Mathematics Stack Exchange is a question and answer site for people studying math at any level and professionals in related fields. It's 100% free, no registration required.

Sign up
Here's how it works:
  1. Anybody can ask a question
  2. Anybody can answer
  3. The best answers are voted up and rise to the top

In some presentation the speaker said that pushing AA'A-A to 0 makes encourages singular values of A to be either 0 or 1, can anyone tell me where this follows from?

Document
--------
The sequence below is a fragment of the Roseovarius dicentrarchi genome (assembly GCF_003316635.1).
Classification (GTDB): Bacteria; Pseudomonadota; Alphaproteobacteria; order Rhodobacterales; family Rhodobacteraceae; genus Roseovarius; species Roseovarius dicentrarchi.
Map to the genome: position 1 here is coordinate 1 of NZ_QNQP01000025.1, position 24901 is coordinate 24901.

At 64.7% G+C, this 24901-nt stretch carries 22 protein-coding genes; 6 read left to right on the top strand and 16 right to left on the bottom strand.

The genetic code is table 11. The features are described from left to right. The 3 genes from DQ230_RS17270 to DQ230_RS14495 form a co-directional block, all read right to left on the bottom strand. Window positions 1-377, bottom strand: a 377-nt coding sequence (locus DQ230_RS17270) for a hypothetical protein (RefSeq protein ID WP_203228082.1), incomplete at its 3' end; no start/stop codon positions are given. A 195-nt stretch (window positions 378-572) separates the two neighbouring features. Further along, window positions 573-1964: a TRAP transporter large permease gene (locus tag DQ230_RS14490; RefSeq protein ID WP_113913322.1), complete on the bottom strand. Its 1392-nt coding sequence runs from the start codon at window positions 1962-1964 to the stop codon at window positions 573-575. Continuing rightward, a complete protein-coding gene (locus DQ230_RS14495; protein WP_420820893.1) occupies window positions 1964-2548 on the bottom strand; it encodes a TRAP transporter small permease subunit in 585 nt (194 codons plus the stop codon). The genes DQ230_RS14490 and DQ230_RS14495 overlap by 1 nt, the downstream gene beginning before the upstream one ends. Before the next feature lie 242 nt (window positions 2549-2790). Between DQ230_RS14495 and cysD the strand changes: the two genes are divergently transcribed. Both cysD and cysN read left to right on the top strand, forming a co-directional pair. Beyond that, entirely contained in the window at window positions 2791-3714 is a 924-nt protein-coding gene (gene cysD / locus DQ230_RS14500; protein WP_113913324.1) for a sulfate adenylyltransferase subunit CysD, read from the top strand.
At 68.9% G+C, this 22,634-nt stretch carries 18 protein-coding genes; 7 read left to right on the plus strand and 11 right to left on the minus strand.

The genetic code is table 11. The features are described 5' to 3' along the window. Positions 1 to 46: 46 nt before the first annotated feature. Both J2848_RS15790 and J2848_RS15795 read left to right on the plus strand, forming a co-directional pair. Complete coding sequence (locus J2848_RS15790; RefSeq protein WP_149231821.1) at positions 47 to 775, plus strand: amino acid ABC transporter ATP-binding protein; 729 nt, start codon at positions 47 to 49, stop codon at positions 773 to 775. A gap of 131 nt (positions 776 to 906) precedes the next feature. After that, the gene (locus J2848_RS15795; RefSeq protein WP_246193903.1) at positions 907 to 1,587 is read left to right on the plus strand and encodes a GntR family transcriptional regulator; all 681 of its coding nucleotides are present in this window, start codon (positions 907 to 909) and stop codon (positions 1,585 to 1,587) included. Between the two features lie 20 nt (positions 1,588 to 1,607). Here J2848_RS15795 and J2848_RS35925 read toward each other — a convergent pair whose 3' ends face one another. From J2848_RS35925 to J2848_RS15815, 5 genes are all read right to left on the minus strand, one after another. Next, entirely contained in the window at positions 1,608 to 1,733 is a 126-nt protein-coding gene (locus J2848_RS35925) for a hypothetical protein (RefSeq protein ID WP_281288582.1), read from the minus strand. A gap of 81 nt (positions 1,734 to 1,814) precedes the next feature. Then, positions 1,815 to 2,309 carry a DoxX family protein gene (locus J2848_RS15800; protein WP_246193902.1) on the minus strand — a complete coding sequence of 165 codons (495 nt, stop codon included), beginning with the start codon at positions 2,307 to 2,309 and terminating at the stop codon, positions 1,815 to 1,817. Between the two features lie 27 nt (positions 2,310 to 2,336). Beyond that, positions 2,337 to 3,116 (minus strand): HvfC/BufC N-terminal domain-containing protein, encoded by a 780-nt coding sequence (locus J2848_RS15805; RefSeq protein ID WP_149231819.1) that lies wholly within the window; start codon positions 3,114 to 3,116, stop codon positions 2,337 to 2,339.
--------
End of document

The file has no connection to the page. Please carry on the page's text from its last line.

share|cite|improve this question
Please specify, what is $A$ exactly? (A linear transformation between inner product spaces?) Perhaps it will help to note that $(A'A)^2 = A'A$. – Jonas Meyer Dec 9 '12 at 23:36
up vote 6 down vote accepted

Your statement implies that $(AA')^2 = AA'$, so $AA'$ is a projection. Projections only have eigenvalues of 1 or 0. Since the singular values of $A$ are the eigenvalues of $AA'$ the original statement follows.

share|cite|improve this answer

Your Answer


By posting your answer, you agree to the privacy policy and terms of service.

Not the answer you're looking for? Browse other questions tagged or ask your own question.